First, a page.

Rio Tinto & Conservation Group Join Forces
Friday, 16th July 2010 at 12:23 pm
One of the largest global environmental organisations, the International Union for Conservation of Nature (IUCN) and mining giant, Rio Tinto have entered into a formal collaboration agreement, committing to work together over a three year period.
Rio Tinto says the relationship aims to help strengthen its sustainable development efforts, environmental management and delivery of conservation outcomes, while enabling IUCN to increase its awareness and understanding of the conservation and business challenges facing the resources sector.
Director General of IUCN Julia Marton-Lefèvre says IUCN and Rio Tinto recognise that to find sustainable solutions to environmental and conservation challenges, cross-sector engagement and collaboration are critical.
Marton-Lefèvre says IUCN engages broadly with leaders in the private sector about business’s impact on the environment – as it believes if business is part of a problem it must also contribute to finding and delivering the solutions.
Chief Executive Officer Rio Tinto Tom Albanese says the mining giant is looking forward to working with IUCN and developing innovative solutions to biodiversity and other sustainable development issues that are an important component of its operations.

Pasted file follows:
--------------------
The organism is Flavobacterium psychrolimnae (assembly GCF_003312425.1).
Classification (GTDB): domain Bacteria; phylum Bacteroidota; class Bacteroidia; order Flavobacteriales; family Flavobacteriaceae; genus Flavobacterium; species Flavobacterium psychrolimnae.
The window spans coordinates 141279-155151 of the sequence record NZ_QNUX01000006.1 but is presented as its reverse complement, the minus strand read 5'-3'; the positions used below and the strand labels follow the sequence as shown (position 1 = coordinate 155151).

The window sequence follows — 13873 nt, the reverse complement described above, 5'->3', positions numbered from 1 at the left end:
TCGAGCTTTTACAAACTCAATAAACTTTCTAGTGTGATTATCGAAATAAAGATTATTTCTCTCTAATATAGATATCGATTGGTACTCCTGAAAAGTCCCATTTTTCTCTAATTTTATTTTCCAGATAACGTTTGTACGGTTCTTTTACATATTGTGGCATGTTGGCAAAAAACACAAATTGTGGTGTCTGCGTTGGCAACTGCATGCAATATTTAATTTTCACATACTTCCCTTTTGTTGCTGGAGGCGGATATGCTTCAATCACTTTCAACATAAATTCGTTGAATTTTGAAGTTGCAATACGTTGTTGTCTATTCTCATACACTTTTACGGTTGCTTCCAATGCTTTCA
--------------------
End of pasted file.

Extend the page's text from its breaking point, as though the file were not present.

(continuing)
Albanese says through collaborative efforts, they hope to develop programs and actions that will contribute to enhanced environmental performance both for Rio Tinto and the broader resources sector.
The relationship will focus on further developing Rio Tinto’s biodiversity programs, explore emerging green markets and how they relate to Rio Tinto and the mining sector, and build benchmarks for biodiversity management.
Rio Tinto is headquartered in the UK with Rio Tinto Limited listed on the Australian Securities Exchange.
Rio Tinto’s business is finding, mining, and processing mineral resources. Major products are aluminium, copper, diamonds, energy (coal and uranium), gold, industrial minerals (borax, titanium dioxide, salt, talc) and iron ore. Activities span the world but are strongly represented in Australia and North America with significant businesses in South America, Asia, Europe and southern Africa.
IUCN (International Union for Conservation of Nature) is one of the world’s oldest and largest global environmental organisation, with more than 1,000 government and NGO members and almost 11,000 volunteer experts in some 160 countries. IUCN is responsible for the publication of the Red List of Threatened Species, which identifies and lists endangered species, and the evaluation and monitoring of natural World Heritage Sites for consideration by the UNESCO World Heritage Centre.